B- and T-cell subtypes of prolymphocytic leukemia (PLL) are rare, aggressive lymphoid malignancies with characteristic morphologic, immunophenotypic, cytogenetic, and molecular features. Prognosis for these patients remains poor, with short survival times and no curative therapy. The advent of mAbs has improved treatment options. In B-PLL, rituximab-based combination chemoimmunotherapy is effective in fitter patients. TP53 abnormalities are common and, as for chronic lymphocytic leukemia, these patients should generally be managed using an alemtuzumab-based therapy. Currently, the best treatment for T-PLL is IV alemtuzumab, which has resulted in very high response rates of more than 90% when given as frontline treatment and a significant improvement in survival. Consolidation of remissions with autologous or allogeneic stem cell transplantation further prolongs survival times, and the latter may offer potential cure. The role of allogeneic transplantation with nonmyeloablative conditioning needs to be explored further in both T- and B-PLL to broaden the patient eligibility for what may be a curative treatment.
A 55-year-old man presents with a 2-month history of sweats and abdominal discomfort. He has massive splenomegaly, a WBC count of 250 × 109/L, and a peripheral blood film showing a homogeneous population of medium-sized lymphoid cells with a prominent nucleolus and basophilic cytoplasm. Twelve months earlier, he had been noted to have a mild lymphocytosis of 20 × 109/L, which was unchanged when rechecked 6 months later, and he was thought to have a stable early-stage chronic lymphocytic leukemia (CLL). This patient had features compatible with a diagnosis of prolymphocytic leukemia (PLL), a disorder first described in the 1970s.1 At that time, immunophenotyping to distinguish B-PLL from T-PLL and the extensive range of tests, both immunologic and genetic, required to discriminate between a variety of B- and T-cell leukemias would not have been available. In this patient, the same clinical presentation and peripheral blood morphology could represent either the B- or the T-cell subtype. However, in terms of biology and management, the similarity stops there. Some 40 years later, we have a better understanding of the biologic diversity within the mature lymphoid malignancies and the laboratory tools are now available to make a precise diagnosis.2 Sadly, our ability to treat PLL successfully has not made such a rapid advance. Neither B-PLL nor T-PLL respond well to conventional alkylator-based therapies, but the advent of mAbs, used alone or in combination regimens, has improved the outlook for these patients. The strategies are very different for the 2 subtypes. After a brief review of the presentation and diagnosis of PLL, the main focus herein will be on the management of these leukemias with mAb-based therapy.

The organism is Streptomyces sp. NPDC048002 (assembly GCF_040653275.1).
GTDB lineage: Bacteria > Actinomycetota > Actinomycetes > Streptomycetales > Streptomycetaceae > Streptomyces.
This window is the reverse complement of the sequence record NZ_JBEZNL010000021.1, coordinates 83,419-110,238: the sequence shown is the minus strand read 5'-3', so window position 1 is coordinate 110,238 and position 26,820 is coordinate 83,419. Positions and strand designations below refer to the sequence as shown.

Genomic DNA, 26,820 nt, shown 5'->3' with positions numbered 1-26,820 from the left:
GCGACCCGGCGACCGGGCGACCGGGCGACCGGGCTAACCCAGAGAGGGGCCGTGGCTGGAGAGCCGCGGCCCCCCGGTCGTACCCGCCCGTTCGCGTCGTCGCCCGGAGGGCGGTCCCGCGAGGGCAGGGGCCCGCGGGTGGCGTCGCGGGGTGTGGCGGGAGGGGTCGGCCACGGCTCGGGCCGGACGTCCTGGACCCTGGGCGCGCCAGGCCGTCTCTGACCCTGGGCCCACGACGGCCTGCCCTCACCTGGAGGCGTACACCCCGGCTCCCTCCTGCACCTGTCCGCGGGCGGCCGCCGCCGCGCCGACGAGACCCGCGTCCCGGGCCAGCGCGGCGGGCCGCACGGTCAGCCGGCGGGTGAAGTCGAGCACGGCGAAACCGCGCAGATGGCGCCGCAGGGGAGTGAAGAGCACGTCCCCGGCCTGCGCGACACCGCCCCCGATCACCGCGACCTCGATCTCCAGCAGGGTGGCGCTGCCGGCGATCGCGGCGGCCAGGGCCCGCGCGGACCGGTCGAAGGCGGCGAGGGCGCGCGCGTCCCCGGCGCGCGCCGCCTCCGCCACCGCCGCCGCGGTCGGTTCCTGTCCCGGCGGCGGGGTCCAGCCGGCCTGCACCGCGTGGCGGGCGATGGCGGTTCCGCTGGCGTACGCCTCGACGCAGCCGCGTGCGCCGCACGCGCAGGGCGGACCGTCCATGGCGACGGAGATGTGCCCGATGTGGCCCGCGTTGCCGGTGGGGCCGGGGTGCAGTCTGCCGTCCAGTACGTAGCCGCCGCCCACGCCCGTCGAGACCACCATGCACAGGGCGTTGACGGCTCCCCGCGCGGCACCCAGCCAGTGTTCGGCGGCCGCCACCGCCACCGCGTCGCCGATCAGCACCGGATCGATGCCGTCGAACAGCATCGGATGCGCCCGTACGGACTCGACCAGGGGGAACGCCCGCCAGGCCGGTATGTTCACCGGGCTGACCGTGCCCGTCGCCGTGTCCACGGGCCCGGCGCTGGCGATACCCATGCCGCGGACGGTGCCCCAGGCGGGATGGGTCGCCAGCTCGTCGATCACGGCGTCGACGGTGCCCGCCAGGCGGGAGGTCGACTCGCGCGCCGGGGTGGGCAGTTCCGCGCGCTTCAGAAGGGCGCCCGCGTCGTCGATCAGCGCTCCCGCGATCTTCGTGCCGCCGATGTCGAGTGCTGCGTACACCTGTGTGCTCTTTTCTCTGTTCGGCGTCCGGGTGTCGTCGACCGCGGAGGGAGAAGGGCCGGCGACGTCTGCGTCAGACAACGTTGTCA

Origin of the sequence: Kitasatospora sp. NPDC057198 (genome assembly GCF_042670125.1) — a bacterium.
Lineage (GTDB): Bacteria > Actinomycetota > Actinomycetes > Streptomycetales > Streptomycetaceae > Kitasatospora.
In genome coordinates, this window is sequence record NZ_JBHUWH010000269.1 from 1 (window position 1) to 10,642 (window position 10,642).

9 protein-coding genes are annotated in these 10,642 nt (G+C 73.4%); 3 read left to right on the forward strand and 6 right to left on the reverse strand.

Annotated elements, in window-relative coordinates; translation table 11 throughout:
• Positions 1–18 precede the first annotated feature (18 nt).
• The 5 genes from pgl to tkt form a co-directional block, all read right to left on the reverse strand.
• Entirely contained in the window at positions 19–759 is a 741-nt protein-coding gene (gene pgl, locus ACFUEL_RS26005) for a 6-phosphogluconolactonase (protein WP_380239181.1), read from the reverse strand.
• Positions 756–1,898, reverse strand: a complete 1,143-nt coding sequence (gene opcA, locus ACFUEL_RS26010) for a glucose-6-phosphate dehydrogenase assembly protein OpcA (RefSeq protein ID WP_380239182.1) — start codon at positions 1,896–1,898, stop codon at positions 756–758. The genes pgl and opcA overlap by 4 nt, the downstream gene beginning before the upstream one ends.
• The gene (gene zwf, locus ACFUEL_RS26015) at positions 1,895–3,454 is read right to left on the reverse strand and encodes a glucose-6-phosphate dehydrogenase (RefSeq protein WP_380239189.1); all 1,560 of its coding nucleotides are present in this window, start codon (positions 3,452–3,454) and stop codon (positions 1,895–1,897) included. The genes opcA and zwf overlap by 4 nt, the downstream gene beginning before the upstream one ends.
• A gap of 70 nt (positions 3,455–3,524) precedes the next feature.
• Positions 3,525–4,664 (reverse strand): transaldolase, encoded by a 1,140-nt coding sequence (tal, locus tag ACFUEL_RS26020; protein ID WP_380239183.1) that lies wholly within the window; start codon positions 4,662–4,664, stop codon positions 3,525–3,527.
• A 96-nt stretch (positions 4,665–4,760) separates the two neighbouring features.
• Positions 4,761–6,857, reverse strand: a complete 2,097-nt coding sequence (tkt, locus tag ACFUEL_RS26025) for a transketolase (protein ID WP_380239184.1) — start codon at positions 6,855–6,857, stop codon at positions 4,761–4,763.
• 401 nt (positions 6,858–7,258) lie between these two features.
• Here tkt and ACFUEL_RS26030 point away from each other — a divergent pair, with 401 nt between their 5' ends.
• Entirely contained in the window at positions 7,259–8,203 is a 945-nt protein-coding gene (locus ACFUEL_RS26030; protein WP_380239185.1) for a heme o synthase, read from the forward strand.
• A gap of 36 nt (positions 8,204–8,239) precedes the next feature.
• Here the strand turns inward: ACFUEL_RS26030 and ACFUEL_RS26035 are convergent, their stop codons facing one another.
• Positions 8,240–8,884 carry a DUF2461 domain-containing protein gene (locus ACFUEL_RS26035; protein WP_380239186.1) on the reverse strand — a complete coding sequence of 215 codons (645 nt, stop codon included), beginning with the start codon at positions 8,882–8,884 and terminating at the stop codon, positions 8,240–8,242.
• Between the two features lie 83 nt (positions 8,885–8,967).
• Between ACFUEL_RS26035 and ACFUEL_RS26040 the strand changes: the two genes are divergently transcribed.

Clinical presentation and laboratory diagnosis of PLL
B-PLL and T-PLL are extremely rare, accounting for only approximately 1%-2% of lymphocytic leukemias. Presentation is usually in the sixth decade or later and occurs more frequently in males (Table 1).3,4 As outlined in the example above, there is considerable overlap in the clinical features between the B- and T-cell subtypes of PLL. Both characteristically have rapidly increasing lymphocyte counts and splenomegaly. Low-volume lymphadenopathy, skin rashes, peripheral edema, and pleuroperitoneal effusions are seen relatively frequently in T-PLL but not in B-PLL. CNS involvement has been described in both, but is rare.
A minority of patients may be asymptomatic at diagnosis and this “indolent ” phase can persist for a variable length of time, although rarely for more than 1-2 years. However, progression can be very rapid when it occurs and patients should therefore be monitored closely.
Diagnosis requires a systematic approach and careful integration of the results of morphology (particularly of the peripheral blood) with specialist diagnostic tests including immunophenotyping, cytogenetics, and molecular genetics.
For a diagnosis of B-PLL, prolymphocytes should account for more than 55% of peripheral blood lymphoid cells, and the proportion usually exceeds 90%. Prolymphocytes are medium-sized cells (twice the size of a CLL lymphocyte) with a high nuclear-cytoplasmic ratio, a single prominent nucleolus, and basophilic agranular cytoplasm. No cytoplasmic hairy projections or “villi ” are seen in B-PLL in contrast to the hairy cell leukemia variant (HCL-V) and splenic marginal zone lymphoma (SMZL). In B-PLL and in 50% of T-PLL cases, the cells have a round to oval nucleus. In the remainder of T-PLL cases, the nuclei are irregular, often with convolutions, although these are less pronounced than those seen in Sézary syndrome (SS) or adult T-cell leukemia/lymphoma (ATLL) cells. In typical T-prolymphocytes, the cytoplasm is more intensely basophilic and has an irregular outline with “blebs.” Two variants, small-cell (previously known as T-CLL, a term no longer used) and cerebriform, are seen in approximately 20% of cases.2 Both of these variants have immunophenotypic, cytogenetic and clinical features which are similar to typical T-PLL. In B-PLL, BM, lymph node, and spleen histology may all be important in confirming the diagnosis, whereas in T-PLL, these are rarely needed.